The recent assassination of the great and good President McKinley has brought the subject so near to the hearts of his fellow-countrymen and to his admirers throughout the world, that [178][179] it requires no apology for giving the subject a most thorough investigation, with a view to searching out the causes which provoke the incentive to such diabolic deeds and, if possible, suggest a remedy for its suppression.

     Dr. Spitzka (a son of the eminent alienist and neurologist from New York) who made the necropsy on the body of Czolgosz, summed up his verdict in the following statement, “Socially diseased and perverted, but not mentally diseased.” It is fair then to deduce from this statement that anarchism is a “social disease.” As physicians and alienists we interpret disease to mean a pathological condition in organic life resulting in disturbed, altered or destroyed function in the organ or organs so affected, and which may be acute or chronic in proportion to the virulence of the exciting cause. If the brain is the organ of mind, the centre of thought, will and action, then every manifestation of mind must have its co-relative in a certain physical process in the brain. It is a well understood law in mental science that man expresses himself to his environment, either rationally or irrationally, in direct ratio to the normal or abnormal integrity of his brain matter. If the physical process which produces thought, will and action, is diseased, then the mental manifestation is also diseased and, therefore, Czolgosz was “socially diseased” because he was mentally diseased.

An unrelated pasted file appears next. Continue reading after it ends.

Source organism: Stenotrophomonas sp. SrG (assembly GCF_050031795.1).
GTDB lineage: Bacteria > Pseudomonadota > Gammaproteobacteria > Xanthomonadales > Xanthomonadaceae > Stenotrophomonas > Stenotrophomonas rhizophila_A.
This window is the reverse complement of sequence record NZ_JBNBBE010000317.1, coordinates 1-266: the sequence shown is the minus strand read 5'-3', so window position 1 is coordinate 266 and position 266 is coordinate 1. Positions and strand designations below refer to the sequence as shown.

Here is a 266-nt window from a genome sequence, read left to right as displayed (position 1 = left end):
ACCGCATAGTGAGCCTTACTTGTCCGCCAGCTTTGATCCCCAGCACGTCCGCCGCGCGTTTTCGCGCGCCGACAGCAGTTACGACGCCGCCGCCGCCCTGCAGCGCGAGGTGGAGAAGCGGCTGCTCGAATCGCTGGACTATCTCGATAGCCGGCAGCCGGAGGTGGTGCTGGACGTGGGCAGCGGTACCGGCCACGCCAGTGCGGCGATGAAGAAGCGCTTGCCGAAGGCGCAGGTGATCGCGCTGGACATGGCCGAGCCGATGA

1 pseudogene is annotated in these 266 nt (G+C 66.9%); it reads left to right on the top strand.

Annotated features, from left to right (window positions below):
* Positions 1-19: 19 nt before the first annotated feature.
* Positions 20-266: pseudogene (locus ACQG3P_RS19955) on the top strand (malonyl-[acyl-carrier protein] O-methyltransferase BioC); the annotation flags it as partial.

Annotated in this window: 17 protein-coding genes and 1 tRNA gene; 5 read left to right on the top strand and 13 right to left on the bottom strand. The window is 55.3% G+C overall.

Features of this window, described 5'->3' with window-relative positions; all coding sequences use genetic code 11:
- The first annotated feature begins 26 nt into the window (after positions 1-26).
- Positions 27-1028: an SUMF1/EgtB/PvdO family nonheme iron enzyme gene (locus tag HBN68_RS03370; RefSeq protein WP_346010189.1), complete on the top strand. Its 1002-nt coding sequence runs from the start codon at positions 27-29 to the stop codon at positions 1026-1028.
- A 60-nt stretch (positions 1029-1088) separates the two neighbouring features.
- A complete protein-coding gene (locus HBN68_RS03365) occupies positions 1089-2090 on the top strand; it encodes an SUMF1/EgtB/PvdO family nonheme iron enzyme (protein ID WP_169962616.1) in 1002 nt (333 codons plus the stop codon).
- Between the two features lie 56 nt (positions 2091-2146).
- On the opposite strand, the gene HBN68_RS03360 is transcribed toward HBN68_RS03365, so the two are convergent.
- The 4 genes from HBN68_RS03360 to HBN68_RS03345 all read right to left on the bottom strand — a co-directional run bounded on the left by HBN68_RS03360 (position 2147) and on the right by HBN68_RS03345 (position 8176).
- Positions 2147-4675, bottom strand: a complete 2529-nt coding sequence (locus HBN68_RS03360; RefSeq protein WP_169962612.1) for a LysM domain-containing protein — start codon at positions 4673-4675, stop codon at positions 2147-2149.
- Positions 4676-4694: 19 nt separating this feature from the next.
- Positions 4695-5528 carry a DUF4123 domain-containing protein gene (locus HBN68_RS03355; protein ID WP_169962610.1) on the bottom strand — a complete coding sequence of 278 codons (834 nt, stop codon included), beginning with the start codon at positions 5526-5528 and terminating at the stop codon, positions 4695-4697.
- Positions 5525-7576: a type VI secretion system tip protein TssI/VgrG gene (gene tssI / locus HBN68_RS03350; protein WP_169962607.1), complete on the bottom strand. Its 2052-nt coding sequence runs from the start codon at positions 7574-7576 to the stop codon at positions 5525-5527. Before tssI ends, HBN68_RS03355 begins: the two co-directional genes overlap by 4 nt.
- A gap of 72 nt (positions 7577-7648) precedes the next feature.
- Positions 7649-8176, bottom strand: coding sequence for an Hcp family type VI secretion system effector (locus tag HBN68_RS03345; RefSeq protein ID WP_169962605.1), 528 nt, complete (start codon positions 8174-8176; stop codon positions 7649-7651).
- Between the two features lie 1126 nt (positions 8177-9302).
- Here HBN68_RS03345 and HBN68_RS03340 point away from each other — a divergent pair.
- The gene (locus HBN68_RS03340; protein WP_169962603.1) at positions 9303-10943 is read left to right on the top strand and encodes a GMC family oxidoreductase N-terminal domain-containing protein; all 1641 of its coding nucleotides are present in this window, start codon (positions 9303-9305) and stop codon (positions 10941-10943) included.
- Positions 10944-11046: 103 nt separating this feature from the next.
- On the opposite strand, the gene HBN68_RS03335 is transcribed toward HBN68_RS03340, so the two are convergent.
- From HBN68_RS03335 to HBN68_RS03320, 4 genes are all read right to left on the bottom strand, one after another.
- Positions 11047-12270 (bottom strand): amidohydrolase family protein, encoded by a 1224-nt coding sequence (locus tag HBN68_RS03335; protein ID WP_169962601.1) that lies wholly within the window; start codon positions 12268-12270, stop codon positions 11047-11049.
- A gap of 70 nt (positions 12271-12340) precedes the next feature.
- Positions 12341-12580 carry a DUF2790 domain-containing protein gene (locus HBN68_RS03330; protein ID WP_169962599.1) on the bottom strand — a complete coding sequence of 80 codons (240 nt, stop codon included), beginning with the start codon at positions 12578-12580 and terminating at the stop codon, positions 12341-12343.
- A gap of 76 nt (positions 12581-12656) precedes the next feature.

I simply wish to point out that Dr. Spitzka was unfortunate in the use of terms, which are contradictory and not in accordance with scientific truth.
     Dr. Carlos F. MacDonald, another able expert who examined Czolgosz before the trial, took particular pains to guard himself on this point in his published report, as follows: “It may be said that Czolgosz’s belief which he expressed as he went to his death, that the President ‘was an enemy of the good working people’ was a delusion. And such it undoubtedly was in the broadest sense of the term, that is, it was a false belief, but it was in no sense an insane delusion or false belief due to disease of the brain. On the contrary, it was a political delusion, so to speak—a false belief founded on ignorance, faulty education, and warped, not diseased, reason and judgment.” [179][180]
     I shall endeavor to show by a further expansion of the subject that the crime was the outcome of a defective reasoning sense added to a brutal, ferocious nature, and that he belonged to a mental type which permeates society everywhere, and who are born into the world with an insane, congenital passion to kill.